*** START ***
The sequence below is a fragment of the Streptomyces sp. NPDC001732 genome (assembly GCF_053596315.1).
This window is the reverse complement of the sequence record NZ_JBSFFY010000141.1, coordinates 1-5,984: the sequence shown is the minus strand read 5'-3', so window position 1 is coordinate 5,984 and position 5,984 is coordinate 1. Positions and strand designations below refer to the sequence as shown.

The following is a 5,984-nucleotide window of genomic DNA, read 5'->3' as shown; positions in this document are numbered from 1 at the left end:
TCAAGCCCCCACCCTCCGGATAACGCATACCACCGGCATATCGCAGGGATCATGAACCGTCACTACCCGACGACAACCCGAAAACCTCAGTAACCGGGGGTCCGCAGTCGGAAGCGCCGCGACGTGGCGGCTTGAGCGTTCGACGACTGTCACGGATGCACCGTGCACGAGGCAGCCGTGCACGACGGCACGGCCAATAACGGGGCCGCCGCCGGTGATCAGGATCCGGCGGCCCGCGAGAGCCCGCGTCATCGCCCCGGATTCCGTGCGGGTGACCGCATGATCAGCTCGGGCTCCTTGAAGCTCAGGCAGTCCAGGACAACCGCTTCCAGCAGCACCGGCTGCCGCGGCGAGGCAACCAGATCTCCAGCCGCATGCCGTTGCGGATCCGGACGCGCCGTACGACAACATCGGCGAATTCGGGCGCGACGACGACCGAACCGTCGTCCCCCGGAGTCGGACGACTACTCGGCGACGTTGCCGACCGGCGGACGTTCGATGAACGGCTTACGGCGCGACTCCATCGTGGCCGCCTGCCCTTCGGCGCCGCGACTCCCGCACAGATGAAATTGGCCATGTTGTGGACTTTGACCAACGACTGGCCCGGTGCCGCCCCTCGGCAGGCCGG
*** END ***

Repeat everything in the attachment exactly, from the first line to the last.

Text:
The sequence below is a fragment of the Streptomyces sp. NPDC001732 genome (assembly GCF_053596315.1).
This window is the reverse complement of the sequence record NZ_JBSFFY010000141.1, coordinates 1-5,984: the sequence shown is the minus strand read 5'-3', so window position 1 is coordinate 5,984 and position 5,984 is coordinate 1. Positions and strand designations below refer to the sequence as shown.

The following is a 5,984-nucleotide window of genomic DNA, read 5'->3' as shown; positions in this document are numbered from 1 at the left end:
TCAAGCCCCCACCCTCCGGATAACGCATACCACCGGCATATCGCAGGGATCATGAACCGTCACTACCCGACGACAACCCGAAAACCTCAGTAACCGGGGGTCCGCAGTCGGAAGCGCCGCGACGTGGCGGCTTGAGCGTTCGACGACTGTCACGGATGCACCGTGCACGAGGCAGCCGTGCACGACGGCACGGCCAATAACGGGGCCGCCGCCGGTGATCAGGATCCGGCGGCCCGCGAGAGCCCGCGTCATCGCCCCGGATTCCGTGCGGGTGACCGCATGATCAGCTCGGGCTCCTTGAAGCTCAGGCAGTCCAGGACAACCGCTTCCAGCAGCACCGGCTGCCGCGGCGAGGCAACCAGATCTCCAGCCGCATGCCGTTGCGGATCCGGACGCGCCGTACGACAACATCGGCGAATTCGGGCGCGACGACGACCGAACCGTCGTCCCCCGGAGTCGGACGACTACTCGGCGACGTTGCCGACCGGCGGACGTTCGATGAACGGCTTACGGCGCGACTCCATCGTGGCCGCCTGCCCTTCGGCGCCGCGACTCCCGCACAGATGAAATTGGCCATGTTGTGGACTTTGACCAACGACTGGCCCGGTGCCGCCCCTCGGCAGGCCGG